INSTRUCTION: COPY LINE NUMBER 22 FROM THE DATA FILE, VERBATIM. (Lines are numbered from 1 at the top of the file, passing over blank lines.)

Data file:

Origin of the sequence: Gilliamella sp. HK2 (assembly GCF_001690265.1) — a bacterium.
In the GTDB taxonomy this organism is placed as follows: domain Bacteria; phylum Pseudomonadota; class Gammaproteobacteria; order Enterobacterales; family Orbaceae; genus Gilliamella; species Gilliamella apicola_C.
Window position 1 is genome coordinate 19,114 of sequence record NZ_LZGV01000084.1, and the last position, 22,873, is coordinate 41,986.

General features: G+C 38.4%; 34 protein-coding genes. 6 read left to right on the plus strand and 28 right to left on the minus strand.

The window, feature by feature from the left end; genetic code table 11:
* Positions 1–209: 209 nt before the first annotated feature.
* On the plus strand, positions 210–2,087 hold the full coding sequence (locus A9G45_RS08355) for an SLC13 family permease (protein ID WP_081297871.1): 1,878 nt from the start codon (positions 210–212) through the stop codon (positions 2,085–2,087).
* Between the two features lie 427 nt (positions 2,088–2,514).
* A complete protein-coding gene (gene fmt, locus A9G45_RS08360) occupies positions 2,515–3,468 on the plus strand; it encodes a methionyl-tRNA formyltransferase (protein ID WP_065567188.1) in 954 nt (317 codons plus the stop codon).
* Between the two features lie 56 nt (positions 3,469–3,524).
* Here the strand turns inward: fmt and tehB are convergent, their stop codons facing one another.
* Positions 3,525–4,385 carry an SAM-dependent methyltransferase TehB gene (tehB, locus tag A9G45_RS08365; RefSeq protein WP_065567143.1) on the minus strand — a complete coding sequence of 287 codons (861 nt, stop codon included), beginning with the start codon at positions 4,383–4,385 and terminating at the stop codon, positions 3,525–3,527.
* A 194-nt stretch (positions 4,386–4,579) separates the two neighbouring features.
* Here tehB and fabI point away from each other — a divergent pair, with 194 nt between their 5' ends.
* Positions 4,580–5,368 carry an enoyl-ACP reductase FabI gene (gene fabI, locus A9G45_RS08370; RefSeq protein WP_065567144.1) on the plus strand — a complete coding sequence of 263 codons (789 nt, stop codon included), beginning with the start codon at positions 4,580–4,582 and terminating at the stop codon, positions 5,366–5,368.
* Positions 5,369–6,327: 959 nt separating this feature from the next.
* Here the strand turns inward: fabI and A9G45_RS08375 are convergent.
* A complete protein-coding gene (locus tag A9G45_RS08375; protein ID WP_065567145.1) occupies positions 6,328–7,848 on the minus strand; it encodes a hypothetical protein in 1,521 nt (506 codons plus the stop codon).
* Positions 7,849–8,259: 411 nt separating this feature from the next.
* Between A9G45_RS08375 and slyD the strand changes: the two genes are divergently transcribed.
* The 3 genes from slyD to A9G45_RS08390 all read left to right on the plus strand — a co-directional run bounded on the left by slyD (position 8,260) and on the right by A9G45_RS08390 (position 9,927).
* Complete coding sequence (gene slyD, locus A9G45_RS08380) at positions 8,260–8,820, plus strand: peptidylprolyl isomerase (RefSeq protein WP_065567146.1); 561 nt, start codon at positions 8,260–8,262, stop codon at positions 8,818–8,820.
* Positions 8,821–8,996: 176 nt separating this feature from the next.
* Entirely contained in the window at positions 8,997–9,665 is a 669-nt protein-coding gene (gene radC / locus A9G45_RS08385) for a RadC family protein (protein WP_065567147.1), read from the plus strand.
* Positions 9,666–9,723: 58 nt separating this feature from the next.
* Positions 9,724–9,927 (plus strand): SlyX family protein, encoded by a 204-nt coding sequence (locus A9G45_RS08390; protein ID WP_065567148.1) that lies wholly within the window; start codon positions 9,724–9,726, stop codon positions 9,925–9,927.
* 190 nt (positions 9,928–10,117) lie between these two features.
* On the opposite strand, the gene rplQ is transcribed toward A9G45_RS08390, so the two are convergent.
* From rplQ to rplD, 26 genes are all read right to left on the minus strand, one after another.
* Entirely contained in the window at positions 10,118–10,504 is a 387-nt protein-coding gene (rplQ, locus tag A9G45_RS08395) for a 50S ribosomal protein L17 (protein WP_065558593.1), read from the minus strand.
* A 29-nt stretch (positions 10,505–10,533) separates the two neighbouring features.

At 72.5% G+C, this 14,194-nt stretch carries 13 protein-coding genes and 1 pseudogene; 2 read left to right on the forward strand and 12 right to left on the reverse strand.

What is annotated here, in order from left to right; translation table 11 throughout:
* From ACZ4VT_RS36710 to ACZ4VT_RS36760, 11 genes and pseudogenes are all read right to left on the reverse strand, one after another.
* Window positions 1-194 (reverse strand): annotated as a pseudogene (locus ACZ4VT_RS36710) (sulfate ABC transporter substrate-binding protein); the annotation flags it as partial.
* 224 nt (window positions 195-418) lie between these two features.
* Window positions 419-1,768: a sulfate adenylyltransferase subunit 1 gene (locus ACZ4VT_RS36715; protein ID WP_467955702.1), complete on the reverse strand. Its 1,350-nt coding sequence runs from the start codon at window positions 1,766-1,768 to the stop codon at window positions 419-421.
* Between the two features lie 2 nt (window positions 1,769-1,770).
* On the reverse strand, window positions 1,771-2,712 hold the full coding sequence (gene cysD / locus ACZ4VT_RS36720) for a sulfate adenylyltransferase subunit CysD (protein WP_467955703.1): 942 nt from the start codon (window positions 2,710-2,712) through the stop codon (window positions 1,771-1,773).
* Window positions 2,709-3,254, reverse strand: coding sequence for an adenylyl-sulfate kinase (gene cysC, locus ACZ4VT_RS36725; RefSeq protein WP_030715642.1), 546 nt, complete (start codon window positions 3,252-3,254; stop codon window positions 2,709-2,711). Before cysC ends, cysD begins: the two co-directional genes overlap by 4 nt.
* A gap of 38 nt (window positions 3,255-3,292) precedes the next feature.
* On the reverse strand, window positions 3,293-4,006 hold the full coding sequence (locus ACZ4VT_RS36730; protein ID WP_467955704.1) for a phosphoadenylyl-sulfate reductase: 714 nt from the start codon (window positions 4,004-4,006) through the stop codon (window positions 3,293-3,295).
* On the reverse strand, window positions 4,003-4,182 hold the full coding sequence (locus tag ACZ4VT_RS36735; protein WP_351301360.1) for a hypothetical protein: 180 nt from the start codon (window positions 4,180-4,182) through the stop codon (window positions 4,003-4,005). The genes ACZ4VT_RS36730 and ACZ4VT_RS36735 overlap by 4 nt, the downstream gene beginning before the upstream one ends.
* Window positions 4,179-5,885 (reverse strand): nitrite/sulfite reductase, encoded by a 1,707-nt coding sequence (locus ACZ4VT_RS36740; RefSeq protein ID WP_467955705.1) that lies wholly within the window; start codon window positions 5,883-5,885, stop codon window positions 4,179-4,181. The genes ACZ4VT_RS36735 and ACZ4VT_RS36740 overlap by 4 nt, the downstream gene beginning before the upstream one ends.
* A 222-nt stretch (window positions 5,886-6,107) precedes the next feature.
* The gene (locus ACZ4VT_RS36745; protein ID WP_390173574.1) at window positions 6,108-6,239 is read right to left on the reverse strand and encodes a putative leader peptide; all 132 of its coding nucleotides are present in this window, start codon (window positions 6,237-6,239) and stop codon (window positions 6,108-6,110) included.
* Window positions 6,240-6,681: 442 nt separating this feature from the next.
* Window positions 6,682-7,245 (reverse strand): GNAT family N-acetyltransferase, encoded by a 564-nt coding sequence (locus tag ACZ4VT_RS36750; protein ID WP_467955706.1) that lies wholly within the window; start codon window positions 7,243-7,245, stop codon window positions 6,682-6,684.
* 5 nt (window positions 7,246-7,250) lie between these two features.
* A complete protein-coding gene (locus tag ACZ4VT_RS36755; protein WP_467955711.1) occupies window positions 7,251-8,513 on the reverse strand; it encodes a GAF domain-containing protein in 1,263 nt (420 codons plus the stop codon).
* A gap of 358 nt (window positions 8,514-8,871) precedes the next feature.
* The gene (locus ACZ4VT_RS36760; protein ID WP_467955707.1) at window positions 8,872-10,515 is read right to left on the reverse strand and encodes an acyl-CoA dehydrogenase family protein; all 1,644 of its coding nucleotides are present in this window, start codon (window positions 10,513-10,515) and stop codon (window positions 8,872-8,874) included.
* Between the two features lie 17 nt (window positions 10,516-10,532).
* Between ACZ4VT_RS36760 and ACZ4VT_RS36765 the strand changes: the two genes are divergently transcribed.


* Complete coding sequence (gene slyD, locus A9G45_RS08380) at positions 8,260–8,820, plus strand: peptidylprolyl isomerase (RefSeq protein WP_065567146.1); 561 nt, start codon at positions 8,260–8,262, stop codon at positions 8,818–8,820.